Analytical Services : Chemicals
• A reproducible viscometric technique used in determining the molecular size of a species and is often used as a comparative molecular weight. IV is determined by dilute solution viscometry, analyzing the flow time of a polymer solution through a capillary viscometer as related to the flow time of a pure solvent. Chloroform (CHCl3) and hexaflouro-2-propanol (HFIP) are common solvents used for this technique; IV is reported in deciliters per gram (dL/g).
Fourier Transform Infrared Spectroscopy
A technique in which an infrared light source impinges on a sample. Depending on the molecular construction, light of different wavelengths is absorbed to differing degrees. This is often used to develop individual material reference spectra, and like a molecular fingerprint, each material spectra is unique. Poly-Med utilizes reflectance and transmission sample preparation techniques, either as a solution or in thin film formats.
Utraviolet – Visible Light Spectroscopy
An analytical technique that measures the absorption or reflectance in the UV and visible spectral regions. Molecular compounds with π-electrons, or non-bonding electrons, can be measured due to absorption in the UV and visible range and related to concentration using the Beer-Lambert law. One common use for UV/Vis is to determine dye concentrations.
A chromatographic method that separates and detects molecular species based on size. A relative molecular weight (MW) is determined from calibration to known standards. GPC analysis allows for a more detailed description of a species through characterization of polydispersity index (PDI), number average molecular weight (Mn), weight average molecular weight (Mw), size average molecular weight (Mz), and peak molecular weight (Mp). Common solvents used for polymer dissolution are tetrahydrofuran (THF) and dichloromethane (DCM).
For analyzing samples that can be vaporized to the gas phase without decomposing at elevated temperatures. The constituent molecules of the vaporized sample are separated on the column and have different retention times. Separation of molecules by the column allows for the molecular components of the sample to be analyzed qualitatively and quantitatively. Analysis includes sample purity, monomer content, residual solvents, relative amounts of impurities, and/or relative amounts of components in a mixture. Non-volatile samples, such as polymers, can also be analyzed using a headspace unit to collect the volatiles contained within a polymer sample.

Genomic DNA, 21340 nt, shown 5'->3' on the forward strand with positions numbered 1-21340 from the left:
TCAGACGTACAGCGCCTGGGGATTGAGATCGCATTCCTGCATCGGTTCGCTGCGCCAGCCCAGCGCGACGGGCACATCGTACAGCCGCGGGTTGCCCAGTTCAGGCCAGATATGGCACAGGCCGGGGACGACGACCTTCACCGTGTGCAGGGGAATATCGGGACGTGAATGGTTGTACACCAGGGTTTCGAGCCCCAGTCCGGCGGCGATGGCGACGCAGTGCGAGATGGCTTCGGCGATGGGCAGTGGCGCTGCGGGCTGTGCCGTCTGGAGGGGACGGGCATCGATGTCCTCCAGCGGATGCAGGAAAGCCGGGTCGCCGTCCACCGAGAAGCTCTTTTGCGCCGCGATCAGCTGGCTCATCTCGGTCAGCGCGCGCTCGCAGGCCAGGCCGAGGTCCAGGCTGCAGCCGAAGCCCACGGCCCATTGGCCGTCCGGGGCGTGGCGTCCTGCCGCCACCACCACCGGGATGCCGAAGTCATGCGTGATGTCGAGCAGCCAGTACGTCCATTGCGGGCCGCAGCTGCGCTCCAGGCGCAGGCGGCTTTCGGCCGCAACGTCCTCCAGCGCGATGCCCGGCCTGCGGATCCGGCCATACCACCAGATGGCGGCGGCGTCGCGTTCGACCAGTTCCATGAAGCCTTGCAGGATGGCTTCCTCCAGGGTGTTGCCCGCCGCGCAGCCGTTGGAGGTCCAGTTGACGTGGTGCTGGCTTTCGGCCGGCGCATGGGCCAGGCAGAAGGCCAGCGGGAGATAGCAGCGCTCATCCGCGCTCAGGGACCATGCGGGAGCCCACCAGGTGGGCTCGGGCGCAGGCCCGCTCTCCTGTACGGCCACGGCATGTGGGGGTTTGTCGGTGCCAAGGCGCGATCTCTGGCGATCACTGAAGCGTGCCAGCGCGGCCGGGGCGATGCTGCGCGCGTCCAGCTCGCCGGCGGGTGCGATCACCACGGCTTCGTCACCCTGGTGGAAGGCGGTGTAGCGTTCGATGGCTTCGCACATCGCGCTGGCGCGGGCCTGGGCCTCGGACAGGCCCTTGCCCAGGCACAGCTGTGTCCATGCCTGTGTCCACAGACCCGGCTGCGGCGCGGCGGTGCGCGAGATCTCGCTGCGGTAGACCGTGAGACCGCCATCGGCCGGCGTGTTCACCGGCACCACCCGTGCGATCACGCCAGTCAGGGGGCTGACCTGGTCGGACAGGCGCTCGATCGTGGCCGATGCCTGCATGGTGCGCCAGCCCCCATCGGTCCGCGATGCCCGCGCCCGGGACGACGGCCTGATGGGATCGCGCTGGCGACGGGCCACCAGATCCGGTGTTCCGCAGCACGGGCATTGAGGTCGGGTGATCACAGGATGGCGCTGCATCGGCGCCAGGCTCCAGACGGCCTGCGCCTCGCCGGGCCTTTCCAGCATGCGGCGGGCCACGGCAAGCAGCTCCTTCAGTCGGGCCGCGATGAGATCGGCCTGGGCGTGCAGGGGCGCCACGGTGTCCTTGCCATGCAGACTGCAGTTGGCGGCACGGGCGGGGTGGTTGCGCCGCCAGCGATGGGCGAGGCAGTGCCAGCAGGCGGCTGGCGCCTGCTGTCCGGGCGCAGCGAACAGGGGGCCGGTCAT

High Pressure Liquid Chromatography
A chromatographic method most often used to quantify the presence of a molecule by comparing peak areas to a calibration curve. A solution is injected through a separation column and the analyte is detected by way of a UV detector. Often this is used to study the release kinetics of pharmaceutical compounds from various substrates. Poly-Med’s HPLC also has PDA capabilities, which can be used to study changes in the analyte over time.
Karl Fischer Moisture Content
This analytical technique is used for detecting trace amounts of water in a sample, particularly useful for the analysis of moisture-sensitive materials. The method involves heating a solid sample to vaporize the moisture contained within said sample, and then the vapor is transported to a titration cell via dry, inert gas. Liquid samples can be added directly to the titration cell. An electro-chemical titration named for its inventor, Karl Fischer, determines the amount of water in the sample, which is typically reported in parts per million (ppm).
Nuclear Magnetic Resonance
A method for determining total composition of a sample material by way of measuring the magnetic resonance of hydrogen-1 molecules within the molecules of a substance, which vary based on chemical composition of the molecule. Spectral peaks are associated with different types of bonds, which can be used to calculate the percent presence of known molecules, i.e. determining a polymer contains 94% glycolide and 6% lactide. This is most often performed from a polymer solution using various deuterated solvents.
An in-house method to measure the relative comparative viscosity of highly reactive monomers. This method measures the flow of a liquid through a tube and the comparative viscosity is reported in seconds (s).